Three charged in "Bit-Con" hack of famous Twitter users including Obama, Gates, Musk

Prominent Twitter users were hacked in a scam that netted more than $100,000

The “Bit-Con” hack of prominent Twitter users earlier this month has led to criminal charges from money laundering to organized fraud against three people, two of whom were only teens.

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Hillsborough State Attorney Andrew Warren said Friday that 17-year-old Graham Ivan Clark was the mastermind in the hack of dozens of politicians and business leaders, including Microsoft founder Bill Gates, former President Barack Obama, and Tesla founder Elon Musk.

“These crimes were perpetrated using the names of famous people and celebrities, but they’re not the primary victims here. This ‘Bit-Con’ was designed to steal money from regular Americans from all over the country, including here in Florida. This massive fraud was orchestrated right here in our backyard, and we will not stand for that,” Warren said.

TWITTER BITCOIN HACK: LIST OF AFFECTED ACCOUNTS INCLUDES ELON MUSK, BILL GATES

Clark was charged with 1 count of organized fraud, 17 counts of communications fraud, 10 counts of fraudulent use of personal information, and 1 count of accessing a computer or electronic device without authority.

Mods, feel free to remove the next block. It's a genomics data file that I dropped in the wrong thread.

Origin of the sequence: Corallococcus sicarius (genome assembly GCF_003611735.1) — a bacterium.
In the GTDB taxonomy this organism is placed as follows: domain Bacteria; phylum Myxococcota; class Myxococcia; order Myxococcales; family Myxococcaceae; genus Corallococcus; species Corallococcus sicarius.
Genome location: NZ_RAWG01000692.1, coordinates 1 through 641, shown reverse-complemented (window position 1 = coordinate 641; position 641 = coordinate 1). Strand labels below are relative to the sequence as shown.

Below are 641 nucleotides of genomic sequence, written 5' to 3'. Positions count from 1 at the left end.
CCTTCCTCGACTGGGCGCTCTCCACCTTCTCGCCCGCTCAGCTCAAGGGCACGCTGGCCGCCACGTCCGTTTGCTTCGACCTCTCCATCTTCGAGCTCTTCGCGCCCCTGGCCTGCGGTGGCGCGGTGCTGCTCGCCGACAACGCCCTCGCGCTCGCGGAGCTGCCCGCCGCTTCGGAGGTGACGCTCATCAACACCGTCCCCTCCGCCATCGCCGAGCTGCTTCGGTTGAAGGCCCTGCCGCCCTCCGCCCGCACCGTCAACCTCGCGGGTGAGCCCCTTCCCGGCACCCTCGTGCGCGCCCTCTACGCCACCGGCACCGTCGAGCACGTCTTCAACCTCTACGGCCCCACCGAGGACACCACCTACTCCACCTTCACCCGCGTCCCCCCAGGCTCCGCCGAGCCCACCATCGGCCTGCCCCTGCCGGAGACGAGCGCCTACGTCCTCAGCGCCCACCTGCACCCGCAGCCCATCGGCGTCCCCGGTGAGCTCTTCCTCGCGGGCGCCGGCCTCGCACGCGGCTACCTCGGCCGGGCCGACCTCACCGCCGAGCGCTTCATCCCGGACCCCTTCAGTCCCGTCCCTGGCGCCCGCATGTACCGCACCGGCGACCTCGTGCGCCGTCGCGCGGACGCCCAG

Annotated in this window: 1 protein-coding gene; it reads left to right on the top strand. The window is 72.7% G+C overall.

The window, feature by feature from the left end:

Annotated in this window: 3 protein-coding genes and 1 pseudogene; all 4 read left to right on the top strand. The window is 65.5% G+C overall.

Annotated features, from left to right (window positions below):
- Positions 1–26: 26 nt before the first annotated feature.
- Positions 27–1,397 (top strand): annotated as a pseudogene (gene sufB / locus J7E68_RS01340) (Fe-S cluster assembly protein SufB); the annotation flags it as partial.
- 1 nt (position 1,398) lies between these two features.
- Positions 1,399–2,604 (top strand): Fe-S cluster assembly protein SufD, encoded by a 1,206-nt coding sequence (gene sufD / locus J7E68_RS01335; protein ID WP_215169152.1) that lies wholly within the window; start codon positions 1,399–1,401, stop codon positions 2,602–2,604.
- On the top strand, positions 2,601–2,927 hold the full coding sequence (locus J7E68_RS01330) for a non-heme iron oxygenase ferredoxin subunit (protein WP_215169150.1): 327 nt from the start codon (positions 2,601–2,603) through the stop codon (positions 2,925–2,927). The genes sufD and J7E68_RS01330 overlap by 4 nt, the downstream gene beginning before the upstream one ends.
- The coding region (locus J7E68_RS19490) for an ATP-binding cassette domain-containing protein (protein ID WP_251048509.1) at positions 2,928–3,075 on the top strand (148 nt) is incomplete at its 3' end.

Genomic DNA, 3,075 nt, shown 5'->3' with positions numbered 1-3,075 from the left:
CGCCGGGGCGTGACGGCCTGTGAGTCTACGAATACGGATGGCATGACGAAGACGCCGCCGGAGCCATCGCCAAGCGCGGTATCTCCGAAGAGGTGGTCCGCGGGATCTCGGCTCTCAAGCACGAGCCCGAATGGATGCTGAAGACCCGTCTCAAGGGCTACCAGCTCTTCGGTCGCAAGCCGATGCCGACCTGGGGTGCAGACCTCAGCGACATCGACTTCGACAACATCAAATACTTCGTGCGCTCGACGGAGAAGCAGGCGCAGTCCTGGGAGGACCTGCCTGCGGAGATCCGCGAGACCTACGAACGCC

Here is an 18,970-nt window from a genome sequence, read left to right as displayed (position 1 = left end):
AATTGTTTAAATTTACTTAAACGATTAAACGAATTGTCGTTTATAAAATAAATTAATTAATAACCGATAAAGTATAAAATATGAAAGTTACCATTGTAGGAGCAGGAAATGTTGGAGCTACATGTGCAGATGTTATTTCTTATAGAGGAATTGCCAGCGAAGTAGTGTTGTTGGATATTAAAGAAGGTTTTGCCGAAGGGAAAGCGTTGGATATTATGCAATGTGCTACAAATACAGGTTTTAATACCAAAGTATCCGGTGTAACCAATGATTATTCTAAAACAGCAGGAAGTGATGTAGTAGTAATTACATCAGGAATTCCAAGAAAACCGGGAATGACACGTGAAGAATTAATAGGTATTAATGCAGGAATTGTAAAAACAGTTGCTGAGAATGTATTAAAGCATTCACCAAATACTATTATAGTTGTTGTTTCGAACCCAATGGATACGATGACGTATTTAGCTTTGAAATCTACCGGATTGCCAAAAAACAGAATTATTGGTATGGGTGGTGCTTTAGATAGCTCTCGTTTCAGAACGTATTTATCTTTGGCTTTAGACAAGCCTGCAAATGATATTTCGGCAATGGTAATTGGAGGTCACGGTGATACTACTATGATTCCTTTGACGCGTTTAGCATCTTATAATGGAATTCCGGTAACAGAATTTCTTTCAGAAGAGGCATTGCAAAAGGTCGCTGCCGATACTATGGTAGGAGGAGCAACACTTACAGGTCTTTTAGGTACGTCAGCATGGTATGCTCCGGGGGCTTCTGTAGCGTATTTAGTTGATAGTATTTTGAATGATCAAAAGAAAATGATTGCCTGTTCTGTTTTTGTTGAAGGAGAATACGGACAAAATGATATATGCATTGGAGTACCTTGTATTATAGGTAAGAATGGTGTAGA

The U.S. Attorney for the Northern District of California charged 19-year-old Mason Sheppard of the United Kingdom with "conspiracy to commit wire fraud, conspiracy to commit money laundering, and the intentional access of a protected computer."

He also charged 22-year-old Nima Fazeli with aiding and abetting the intentional access of a protected computer.

Once the Twitter accounts were hacked, the scammers sent out tweets saying that the wealthy people would double donations to coronavirus relief funds, with a link to donate through bitcoin. The scam netted them more than $100,000.

WHY HACKERS USE BITCOIN AND WHY IT IS SO DIFFICULT TO TRACE

The hackers used bitcoin because the cryptocurrency is supposed to be hard to track, but federal investigators say they were able to track the hackers down through bitcoin's decentralized public ledger.

Investigators “analyzed the blockchain and de-anonymized bitcoin transactions allowing for the identification of two different hackers," said Kelly R. Jackson, the special agent in charge of IRS criminal investigations in Washington, D.C. "This case serves as a great example of how following the money, international collaboration, and public-private partnerships can work to successfully take down a perceived anonymous criminal enterprise."

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Twitter said in a blog post Thursday that the hackers gained access to 130 accounts, tweeted from 45, and could see the direct messaging inboxes of 36.

"The social engineering that occurred on July 15, 2020, targeted a small number of employees through a phone spear-phishing attack," Twitter said. "This attack relied on a significant and concerted attempt to mislead certain employees and exploit human vulnerabilities to gain access to our internal systems.

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